I recently had a SPECT scan to evaluate a possible CSF leak. The scan was done with a dye injected into the spine. My brain was scanned and also the abdomen. The scan did not pick-up any abnormalities and a leak was not seen.
I was informed today that I may need to have a CT scan of the abdomen for an adrenal issue due to high testerone levels. I assume that the adrenals were seen during the recent CT scan. I am curious to know as to the glands and organs that were visible during this type of scan. I do not want to have another scan if an adrenal problem could have been detected on the SPECT scan.
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I cannot but appreciate what you call your "curiosity". I would rather call it your awareness and consciousness. One should indeed think twice before going through a radiation exposure for a second time. If I say in one word, the CT scan your doctor has recommended is required if the adrenals are to be visualised. Let me explain and elaborate. Firstly, please note that SPECT and CT are two entirely different imaging technologies (despite the same surname "CT"). When you had the SPECT, the dye was injected into the central canal, i.e. the CSF cavity of the spine. That way, the dye could reach wherever CSF could reach, so that it could be identified whether CSF was leaking out of its normal boundaries. The dye did not obviously reach the adrenals and so they were not visualised.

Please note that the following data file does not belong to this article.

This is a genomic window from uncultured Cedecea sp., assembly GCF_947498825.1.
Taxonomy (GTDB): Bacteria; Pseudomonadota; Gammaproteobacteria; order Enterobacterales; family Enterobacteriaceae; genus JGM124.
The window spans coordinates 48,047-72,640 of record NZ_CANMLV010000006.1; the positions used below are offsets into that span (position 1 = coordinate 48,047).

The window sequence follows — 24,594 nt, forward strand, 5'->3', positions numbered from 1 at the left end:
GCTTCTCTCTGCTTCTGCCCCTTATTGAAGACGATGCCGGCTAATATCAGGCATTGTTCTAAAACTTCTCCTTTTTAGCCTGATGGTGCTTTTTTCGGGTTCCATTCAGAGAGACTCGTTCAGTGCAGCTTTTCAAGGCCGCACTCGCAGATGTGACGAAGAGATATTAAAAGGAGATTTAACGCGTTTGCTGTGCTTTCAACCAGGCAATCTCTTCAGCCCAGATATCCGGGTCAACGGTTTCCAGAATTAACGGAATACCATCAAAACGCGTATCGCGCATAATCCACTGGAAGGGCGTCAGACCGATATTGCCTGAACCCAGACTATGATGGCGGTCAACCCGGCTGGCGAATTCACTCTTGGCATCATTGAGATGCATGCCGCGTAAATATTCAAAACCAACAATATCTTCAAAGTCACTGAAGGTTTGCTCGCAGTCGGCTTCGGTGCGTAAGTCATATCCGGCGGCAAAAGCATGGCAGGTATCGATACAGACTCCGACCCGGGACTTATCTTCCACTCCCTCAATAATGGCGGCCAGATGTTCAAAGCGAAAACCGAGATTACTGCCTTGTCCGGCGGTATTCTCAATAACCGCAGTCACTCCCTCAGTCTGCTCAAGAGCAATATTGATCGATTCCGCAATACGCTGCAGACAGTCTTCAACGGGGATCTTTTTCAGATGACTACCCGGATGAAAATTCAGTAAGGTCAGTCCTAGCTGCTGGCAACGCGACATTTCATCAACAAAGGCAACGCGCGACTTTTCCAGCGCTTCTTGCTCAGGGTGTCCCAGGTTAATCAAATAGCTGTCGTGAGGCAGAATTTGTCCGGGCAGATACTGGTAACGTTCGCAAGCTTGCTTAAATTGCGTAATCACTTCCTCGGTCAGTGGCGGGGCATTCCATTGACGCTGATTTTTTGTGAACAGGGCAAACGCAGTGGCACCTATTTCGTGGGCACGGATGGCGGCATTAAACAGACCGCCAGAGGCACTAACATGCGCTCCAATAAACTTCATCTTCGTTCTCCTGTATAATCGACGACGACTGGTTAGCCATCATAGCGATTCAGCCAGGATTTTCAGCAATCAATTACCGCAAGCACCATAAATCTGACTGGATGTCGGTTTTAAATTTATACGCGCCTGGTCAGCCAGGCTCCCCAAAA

However, SPECT is usually done in combination with CT (called SPECT-CT). In that case, the adrenals were visualised by the CT component of the scan. Still, this visualization is not sufficient for the adrenals for two reasons. One is that they are very small, so adrenal imaging requires "thin" sections. Secondly, evaluation of adrenal pathology often involves determining the degree of contrast (aka dye) uptake and washout at specific time intervals. These intervals are programmed into the CT machine under "adrenal protocol".
Your urge to avoid another radiation exposure is reasonable and appreciable. Ultrasound and adrenal protocol MRI may be alternative choices that are free from this risk. However, their applicability in adrenals is quite limited as compared to CT. You may still discuss with your doctor(s) whether ultrasound or MRI may provide the answers they are looking for. So, in conclusion, the adrenals were not visualised in SPECT, and CT is the best way for evaluation of adrenal pathology.
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